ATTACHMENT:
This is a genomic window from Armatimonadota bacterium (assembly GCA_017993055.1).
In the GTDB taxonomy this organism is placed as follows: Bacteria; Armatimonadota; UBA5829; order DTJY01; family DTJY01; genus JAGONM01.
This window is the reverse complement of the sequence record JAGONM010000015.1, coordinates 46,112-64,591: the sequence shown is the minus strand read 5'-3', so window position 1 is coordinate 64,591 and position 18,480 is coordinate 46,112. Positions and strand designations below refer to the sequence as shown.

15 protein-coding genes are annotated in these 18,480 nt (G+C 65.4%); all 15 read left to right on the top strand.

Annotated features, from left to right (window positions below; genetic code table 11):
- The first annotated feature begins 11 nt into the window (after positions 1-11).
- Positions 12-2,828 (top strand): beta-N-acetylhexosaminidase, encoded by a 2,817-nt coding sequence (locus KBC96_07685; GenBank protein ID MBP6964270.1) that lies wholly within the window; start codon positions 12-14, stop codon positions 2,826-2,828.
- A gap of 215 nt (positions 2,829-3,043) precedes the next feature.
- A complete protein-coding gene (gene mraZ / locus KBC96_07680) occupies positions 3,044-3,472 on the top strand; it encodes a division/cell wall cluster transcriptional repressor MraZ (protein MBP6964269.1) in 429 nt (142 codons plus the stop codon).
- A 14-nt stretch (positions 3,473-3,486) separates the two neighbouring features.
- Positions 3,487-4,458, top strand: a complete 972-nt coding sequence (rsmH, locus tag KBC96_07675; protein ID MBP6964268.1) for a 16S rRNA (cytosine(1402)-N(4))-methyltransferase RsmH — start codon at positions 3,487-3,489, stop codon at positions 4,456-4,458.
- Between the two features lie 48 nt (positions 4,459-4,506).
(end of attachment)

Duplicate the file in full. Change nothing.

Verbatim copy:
This is a genomic window from Armatimonadota bacterium (assembly GCA_017993055.1).
In the GTDB taxonomy this organism is placed as follows: Bacteria; Armatimonadota; UBA5829; order DTJY01; family DTJY01; genus JAGONM01.
This window is the reverse complement of the sequence record JAGONM010000015.1, coordinates 46,112-64,591: the sequence shown is the minus strand read 5'-3', so window position 1 is coordinate 64,591 and position 18,480 is coordinate 46,112. Positions and strand designations below refer to the sequence as shown.

15 protein-coding genes are annotated in these 18,480 nt (G+C 65.4%); all 15 read left to right on the top strand.

Annotated features, from left to right (window positions below; genetic code table 11):
- The first annotated feature begins 11 nt into the window (after positions 1-11).
- Positions 12-2,828 (top strand): beta-N-acetylhexosaminidase, encoded by a 2,817-nt coding sequence (locus KBC96_07685; GenBank protein ID MBP6964270.1) that lies wholly within the window; start codon positions 12-14, stop codon positions 2,826-2,828.
- A gap of 215 nt (positions 2,829-3,043) precedes the next feature.
- A complete protein-coding gene (gene mraZ / locus KBC96_07680) occupies positions 3,044-3,472 on the top strand; it encodes a division/cell wall cluster transcriptional repressor MraZ (protein MBP6964269.1) in 429 nt (142 codons plus the stop codon).
- A 14-nt stretch (positions 3,473-3,486) separates the two neighbouring features.
- Positions 3,487-4,458, top strand: a complete 972-nt coding sequence (rsmH, locus tag KBC96_07675; protein ID MBP6964268.1) for a 16S rRNA (cytosine(1402)-N(4))-methyltransferase RsmH — start codon at positions 3,487-3,489, stop codon at positions 4,456-4,458.
- Between the two features lie 48 nt (positions 4,459-4,506).